The radical\r interrogative that Lefebvre reflects upon is: Who makes decisions about the planning of\r space? Who decides how men should live and dwell in? In other words, deciding\r “about the city” is deciding “about politics.”
  another great intro/segue to software as politics
urbit | infraspace

The urbanization of society is accompanied by the deterioration of urban life. . . . It is with\r these peripheral inhabitants, their segregation, their isolation, in my mind that I speak to\r on a book of “right to the city.”
  def: the right to the city

The productive capitalist processes that transform the work into serial product and\r mere merchandise move to the urban space of the city, and even the city becomes object\r of exchange and profi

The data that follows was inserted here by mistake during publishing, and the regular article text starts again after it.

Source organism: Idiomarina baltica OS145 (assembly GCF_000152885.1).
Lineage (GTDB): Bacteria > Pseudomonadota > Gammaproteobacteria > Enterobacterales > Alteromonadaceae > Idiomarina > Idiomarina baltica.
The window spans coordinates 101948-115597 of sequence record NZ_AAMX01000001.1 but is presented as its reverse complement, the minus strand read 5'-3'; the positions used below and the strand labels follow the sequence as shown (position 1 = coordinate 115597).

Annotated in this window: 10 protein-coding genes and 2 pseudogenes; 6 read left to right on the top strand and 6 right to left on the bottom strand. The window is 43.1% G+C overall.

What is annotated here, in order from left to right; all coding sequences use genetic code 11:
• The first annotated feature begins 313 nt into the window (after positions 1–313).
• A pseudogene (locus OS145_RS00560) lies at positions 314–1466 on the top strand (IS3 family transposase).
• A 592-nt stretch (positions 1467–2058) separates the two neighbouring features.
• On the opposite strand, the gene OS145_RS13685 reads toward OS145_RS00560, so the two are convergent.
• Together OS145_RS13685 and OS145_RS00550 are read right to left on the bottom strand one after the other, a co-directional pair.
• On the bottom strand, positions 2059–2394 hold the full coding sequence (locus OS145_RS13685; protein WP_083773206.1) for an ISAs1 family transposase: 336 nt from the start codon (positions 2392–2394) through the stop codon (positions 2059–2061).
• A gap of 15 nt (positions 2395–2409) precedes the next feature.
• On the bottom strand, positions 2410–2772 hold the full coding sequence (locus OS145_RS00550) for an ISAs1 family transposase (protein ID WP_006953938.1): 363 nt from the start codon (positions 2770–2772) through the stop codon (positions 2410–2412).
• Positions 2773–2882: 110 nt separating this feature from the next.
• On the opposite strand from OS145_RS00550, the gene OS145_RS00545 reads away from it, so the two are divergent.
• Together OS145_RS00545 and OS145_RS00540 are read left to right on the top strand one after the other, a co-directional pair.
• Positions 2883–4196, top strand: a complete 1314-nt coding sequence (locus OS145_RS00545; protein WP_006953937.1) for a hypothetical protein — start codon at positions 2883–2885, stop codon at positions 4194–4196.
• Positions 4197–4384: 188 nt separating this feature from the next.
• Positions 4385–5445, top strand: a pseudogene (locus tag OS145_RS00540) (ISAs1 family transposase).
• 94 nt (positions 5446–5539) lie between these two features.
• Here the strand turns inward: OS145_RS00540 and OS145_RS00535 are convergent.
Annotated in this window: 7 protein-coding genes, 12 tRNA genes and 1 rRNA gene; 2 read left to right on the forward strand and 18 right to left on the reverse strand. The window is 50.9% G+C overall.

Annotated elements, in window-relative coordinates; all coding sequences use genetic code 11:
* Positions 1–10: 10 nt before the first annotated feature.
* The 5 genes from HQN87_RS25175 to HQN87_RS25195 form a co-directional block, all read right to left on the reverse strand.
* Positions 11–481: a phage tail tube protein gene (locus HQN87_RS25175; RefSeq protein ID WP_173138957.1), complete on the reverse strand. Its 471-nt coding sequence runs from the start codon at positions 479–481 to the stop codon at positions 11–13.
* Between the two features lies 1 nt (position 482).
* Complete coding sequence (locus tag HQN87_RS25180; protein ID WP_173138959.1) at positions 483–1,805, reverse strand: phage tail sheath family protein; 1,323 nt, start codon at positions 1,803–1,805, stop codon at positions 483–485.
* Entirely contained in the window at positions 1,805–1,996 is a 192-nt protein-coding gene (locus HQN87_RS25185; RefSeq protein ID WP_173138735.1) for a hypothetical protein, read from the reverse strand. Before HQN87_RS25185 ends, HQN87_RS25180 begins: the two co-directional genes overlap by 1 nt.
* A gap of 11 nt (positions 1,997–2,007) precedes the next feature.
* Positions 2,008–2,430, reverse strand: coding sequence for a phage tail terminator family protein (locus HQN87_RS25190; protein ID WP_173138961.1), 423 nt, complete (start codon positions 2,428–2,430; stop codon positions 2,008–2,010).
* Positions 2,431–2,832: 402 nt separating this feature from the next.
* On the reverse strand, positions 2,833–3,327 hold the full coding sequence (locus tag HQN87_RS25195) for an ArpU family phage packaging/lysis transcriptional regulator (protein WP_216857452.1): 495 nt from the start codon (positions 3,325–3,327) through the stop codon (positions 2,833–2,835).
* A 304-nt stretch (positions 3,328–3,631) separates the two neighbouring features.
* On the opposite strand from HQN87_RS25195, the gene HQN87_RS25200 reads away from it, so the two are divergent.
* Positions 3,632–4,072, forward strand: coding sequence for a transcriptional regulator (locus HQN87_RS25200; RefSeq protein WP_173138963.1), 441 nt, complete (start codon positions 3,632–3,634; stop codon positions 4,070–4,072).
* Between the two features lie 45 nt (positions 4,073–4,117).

mr robot perhaps marks the association tra the city and software, the way in which software reads and writes the politics of spaces (urban,in particular)
infraspace | urbit

Consequently the city is a space–time centre that agglomerates in itself consistent portions\r of the urban, but does not coincide with it.
  the distinction tra the city and the urban

The essence of the city as “object” produced by human action is understood in\r the role of the mediator between such levels. The city, hence, undertakes a specific “objec-\r tivity”: it is predetermined (in the far order) but also liable to being re-codified on other\r basis (in fact the far order doesn’t completely limit the near order).